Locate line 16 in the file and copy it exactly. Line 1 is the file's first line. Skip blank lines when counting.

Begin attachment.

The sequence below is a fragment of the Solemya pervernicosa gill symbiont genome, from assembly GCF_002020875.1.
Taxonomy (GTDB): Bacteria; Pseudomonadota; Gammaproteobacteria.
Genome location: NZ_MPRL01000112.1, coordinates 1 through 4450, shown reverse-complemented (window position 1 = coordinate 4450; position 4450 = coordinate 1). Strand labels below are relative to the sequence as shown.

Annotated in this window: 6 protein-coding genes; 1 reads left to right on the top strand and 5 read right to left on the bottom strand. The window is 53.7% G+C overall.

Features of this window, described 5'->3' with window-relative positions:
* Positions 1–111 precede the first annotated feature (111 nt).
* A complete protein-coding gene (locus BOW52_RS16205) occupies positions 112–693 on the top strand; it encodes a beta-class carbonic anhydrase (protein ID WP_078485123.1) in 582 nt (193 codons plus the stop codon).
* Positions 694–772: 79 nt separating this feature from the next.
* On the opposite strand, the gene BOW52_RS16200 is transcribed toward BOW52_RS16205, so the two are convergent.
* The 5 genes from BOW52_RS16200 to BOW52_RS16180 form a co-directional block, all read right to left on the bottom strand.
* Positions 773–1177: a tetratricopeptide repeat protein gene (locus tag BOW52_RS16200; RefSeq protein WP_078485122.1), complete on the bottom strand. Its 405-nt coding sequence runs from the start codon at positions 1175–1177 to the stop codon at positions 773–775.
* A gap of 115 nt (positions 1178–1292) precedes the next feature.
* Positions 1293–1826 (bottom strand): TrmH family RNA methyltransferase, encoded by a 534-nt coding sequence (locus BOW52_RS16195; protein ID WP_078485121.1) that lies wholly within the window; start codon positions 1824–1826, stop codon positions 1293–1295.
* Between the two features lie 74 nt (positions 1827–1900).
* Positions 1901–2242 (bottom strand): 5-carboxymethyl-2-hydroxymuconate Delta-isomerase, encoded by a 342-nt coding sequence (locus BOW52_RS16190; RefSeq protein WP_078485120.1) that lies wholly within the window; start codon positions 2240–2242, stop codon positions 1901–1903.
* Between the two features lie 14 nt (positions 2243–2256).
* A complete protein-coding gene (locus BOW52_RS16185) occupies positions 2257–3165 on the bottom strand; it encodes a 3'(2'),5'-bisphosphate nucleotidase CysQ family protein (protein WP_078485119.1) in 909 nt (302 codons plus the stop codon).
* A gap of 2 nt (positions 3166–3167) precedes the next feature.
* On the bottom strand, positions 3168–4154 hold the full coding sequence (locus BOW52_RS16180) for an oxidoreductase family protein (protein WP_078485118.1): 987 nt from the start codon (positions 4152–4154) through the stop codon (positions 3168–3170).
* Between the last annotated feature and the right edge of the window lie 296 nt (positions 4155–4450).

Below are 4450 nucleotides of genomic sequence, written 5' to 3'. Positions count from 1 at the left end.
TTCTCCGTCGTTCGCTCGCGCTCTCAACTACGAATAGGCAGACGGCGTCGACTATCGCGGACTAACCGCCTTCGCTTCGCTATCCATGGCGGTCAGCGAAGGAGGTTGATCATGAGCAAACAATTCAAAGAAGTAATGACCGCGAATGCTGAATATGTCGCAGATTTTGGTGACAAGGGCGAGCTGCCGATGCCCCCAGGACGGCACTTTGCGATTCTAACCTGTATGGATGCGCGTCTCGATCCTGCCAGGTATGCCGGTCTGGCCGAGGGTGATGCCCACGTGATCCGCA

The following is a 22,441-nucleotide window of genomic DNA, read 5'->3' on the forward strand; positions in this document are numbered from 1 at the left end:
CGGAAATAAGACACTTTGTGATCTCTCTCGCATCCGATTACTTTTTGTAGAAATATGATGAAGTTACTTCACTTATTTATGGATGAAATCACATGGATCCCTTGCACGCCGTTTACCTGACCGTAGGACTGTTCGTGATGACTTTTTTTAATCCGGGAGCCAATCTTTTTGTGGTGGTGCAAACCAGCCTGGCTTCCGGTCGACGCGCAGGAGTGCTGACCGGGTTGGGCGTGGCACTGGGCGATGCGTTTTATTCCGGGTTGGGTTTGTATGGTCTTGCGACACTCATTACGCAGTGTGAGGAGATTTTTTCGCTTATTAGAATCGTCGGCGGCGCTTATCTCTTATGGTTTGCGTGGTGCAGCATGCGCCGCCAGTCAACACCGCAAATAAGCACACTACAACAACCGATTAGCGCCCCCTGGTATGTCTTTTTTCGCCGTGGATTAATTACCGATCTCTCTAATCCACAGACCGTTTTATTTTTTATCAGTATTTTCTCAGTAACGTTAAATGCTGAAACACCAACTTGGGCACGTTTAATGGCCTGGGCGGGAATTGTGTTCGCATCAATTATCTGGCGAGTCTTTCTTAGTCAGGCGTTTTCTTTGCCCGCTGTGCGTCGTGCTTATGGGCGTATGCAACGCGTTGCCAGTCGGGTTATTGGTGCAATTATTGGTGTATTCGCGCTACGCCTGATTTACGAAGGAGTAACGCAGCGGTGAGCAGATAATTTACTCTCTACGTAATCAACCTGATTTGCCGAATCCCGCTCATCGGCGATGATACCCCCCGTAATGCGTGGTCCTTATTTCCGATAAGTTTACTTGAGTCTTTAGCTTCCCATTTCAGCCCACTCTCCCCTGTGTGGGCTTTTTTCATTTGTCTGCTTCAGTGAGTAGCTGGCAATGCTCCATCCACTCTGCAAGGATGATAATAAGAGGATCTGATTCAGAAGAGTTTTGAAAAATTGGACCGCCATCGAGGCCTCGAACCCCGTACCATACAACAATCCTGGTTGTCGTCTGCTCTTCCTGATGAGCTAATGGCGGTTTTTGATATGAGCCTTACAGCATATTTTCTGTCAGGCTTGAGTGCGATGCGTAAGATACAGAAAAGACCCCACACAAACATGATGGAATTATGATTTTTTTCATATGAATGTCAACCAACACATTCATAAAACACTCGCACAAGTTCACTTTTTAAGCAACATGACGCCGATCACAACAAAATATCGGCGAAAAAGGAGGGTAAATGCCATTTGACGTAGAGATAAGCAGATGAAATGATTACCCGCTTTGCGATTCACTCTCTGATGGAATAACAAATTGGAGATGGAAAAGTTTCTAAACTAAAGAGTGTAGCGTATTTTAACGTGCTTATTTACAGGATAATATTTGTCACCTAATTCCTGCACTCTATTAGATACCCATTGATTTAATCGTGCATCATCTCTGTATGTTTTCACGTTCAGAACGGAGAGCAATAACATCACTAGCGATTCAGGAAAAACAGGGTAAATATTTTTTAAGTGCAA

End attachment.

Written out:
* Between the two features lie 14 nt (positions 2243–2256).